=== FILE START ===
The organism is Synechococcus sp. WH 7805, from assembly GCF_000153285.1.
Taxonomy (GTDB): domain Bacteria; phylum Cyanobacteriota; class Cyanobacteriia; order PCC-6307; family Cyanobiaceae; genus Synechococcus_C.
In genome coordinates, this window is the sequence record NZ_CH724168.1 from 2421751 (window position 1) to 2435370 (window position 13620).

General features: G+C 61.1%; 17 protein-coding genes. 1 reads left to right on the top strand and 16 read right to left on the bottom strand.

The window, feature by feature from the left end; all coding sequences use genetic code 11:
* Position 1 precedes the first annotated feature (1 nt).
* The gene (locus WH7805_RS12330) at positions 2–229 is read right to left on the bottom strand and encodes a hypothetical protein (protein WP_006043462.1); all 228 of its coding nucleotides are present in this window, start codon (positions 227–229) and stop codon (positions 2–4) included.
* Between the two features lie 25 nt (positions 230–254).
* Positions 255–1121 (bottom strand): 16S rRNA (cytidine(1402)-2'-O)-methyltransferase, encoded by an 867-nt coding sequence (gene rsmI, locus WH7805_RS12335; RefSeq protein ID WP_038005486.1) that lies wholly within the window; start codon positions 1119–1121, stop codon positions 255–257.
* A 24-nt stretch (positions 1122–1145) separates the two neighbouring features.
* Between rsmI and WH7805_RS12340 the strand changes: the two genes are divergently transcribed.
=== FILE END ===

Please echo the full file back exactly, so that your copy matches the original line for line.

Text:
The organism is Synechococcus sp. WH 7805, from assembly GCF_000153285.1.
Taxonomy (GTDB): domain Bacteria; phylum Cyanobacteriota; class Cyanobacteriia; order PCC-6307; family Cyanobiaceae; genus Synechococcus_C.
In genome coordinates, this window is the sequence record NZ_CH724168.1 from 2421751 (window position 1) to 2435370 (window position 13620).

General features: G+C 61.1%; 17 protein-coding genes. 1 reads left to right on the top strand and 16 read right to left on the bottom strand.

The window, feature by feature from the left end; all coding sequences use genetic code 11:
* Position 1 precedes the first annotated feature (1 nt).
* The gene (locus WH7805_RS12330) at positions 2–229 is read right to left on the bottom strand and encodes a hypothetical protein (protein WP_006043462.1); all 228 of its coding nucleotides are present in this window, start codon (positions 227–229) and stop codon (positions 2–4) included.
* Between the two features lie 25 nt (positions 230–254).
* Positions 255–1121 (bottom strand): 16S rRNA (cytidine(1402)-2'-O)-methyltransferase, encoded by an 867-nt coding sequence (gene rsmI, locus WH7805_RS12335; RefSeq protein ID WP_038005486.1) that lies wholly within the window; start codon positions 1119–1121, stop codon positions 255–257.
* A 24-nt stretch (positions 1122–1145) separates the two neighbouring features.
* Between rsmI and WH7805_RS12340 the strand changes: the two genes are divergently transcribed.